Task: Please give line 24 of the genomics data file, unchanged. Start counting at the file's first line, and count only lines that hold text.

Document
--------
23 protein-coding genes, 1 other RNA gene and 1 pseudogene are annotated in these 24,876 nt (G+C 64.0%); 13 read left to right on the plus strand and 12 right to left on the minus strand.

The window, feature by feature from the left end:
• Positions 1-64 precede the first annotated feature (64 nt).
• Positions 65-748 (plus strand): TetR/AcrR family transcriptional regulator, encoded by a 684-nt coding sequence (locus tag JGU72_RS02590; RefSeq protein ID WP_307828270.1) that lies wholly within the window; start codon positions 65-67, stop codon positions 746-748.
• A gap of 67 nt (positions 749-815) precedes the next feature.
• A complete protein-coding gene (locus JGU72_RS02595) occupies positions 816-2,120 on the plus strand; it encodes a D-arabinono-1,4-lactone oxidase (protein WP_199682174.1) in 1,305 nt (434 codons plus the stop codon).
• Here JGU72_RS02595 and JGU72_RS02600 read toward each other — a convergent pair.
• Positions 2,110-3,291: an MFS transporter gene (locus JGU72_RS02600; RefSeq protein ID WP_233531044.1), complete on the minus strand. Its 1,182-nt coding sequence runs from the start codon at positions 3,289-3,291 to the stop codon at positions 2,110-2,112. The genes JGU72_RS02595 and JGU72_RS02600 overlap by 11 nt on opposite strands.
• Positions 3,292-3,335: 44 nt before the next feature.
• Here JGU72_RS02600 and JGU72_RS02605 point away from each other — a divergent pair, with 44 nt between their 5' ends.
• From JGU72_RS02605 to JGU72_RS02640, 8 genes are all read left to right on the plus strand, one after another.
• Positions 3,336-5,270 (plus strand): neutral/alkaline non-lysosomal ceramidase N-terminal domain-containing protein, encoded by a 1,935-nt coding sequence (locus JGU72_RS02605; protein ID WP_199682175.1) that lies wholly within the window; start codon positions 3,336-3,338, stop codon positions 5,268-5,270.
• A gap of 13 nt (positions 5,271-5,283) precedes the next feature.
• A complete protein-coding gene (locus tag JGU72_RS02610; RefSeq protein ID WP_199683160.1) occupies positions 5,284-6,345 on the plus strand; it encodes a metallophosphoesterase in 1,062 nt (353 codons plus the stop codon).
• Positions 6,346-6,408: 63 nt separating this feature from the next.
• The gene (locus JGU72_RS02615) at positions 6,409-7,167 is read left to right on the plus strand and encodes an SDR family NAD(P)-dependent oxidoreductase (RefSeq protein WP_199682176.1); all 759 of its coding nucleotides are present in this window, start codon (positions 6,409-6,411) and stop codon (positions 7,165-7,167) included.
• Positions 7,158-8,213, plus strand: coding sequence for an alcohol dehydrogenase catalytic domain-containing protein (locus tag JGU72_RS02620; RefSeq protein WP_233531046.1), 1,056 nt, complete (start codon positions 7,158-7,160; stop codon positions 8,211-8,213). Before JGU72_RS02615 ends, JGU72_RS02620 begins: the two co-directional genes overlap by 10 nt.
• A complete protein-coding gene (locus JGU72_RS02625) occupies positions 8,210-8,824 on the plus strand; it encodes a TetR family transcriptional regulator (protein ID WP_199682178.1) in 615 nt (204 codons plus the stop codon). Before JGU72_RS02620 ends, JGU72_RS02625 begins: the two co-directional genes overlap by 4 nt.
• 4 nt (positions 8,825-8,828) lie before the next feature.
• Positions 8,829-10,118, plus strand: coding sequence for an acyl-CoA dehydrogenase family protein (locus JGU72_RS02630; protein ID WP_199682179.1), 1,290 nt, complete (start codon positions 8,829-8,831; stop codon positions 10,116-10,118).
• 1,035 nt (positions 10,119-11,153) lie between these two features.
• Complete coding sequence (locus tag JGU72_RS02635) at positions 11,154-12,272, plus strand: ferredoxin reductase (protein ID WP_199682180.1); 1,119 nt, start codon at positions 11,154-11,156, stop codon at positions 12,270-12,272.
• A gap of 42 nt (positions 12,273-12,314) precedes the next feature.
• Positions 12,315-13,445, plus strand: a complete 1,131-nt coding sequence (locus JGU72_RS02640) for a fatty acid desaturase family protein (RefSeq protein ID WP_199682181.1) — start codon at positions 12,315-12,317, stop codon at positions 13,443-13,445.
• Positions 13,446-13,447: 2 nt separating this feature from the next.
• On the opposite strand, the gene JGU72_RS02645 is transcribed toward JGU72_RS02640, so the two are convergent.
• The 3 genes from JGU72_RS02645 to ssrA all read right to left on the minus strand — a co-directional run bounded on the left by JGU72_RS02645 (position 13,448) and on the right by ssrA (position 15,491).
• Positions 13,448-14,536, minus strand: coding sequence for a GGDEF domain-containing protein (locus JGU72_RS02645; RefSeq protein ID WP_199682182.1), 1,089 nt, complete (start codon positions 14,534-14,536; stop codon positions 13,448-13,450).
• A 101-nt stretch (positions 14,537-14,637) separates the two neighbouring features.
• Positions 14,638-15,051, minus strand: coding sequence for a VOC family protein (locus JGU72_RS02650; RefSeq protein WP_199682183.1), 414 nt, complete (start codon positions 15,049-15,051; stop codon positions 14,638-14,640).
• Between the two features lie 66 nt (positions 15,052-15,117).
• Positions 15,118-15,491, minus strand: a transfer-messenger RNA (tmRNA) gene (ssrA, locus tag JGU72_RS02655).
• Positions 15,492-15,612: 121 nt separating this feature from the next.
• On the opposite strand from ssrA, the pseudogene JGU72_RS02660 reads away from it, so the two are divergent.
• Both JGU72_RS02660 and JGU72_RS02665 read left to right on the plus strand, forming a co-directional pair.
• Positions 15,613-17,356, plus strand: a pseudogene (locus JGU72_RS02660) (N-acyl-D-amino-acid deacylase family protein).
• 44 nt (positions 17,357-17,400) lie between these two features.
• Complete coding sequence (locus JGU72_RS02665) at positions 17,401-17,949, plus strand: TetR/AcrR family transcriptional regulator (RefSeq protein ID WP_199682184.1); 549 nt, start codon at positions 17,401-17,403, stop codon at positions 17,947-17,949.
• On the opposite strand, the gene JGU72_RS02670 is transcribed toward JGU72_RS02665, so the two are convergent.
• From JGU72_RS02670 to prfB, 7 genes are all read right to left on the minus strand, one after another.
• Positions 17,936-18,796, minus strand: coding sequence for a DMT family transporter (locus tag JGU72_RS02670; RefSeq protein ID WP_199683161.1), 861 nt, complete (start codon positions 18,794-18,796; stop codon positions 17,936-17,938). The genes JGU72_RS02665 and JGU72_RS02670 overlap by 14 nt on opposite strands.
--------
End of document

• Positions 12,315-13,445, plus strand: a complete 1,131-nt coding sequence (locus JGU72_RS02640) for a fatty acid desaturase family protein (RefSeq protein ID WP_199682181.1) — start codon at positions 12,315-12,317, stop codon at positions 13,443-13,445.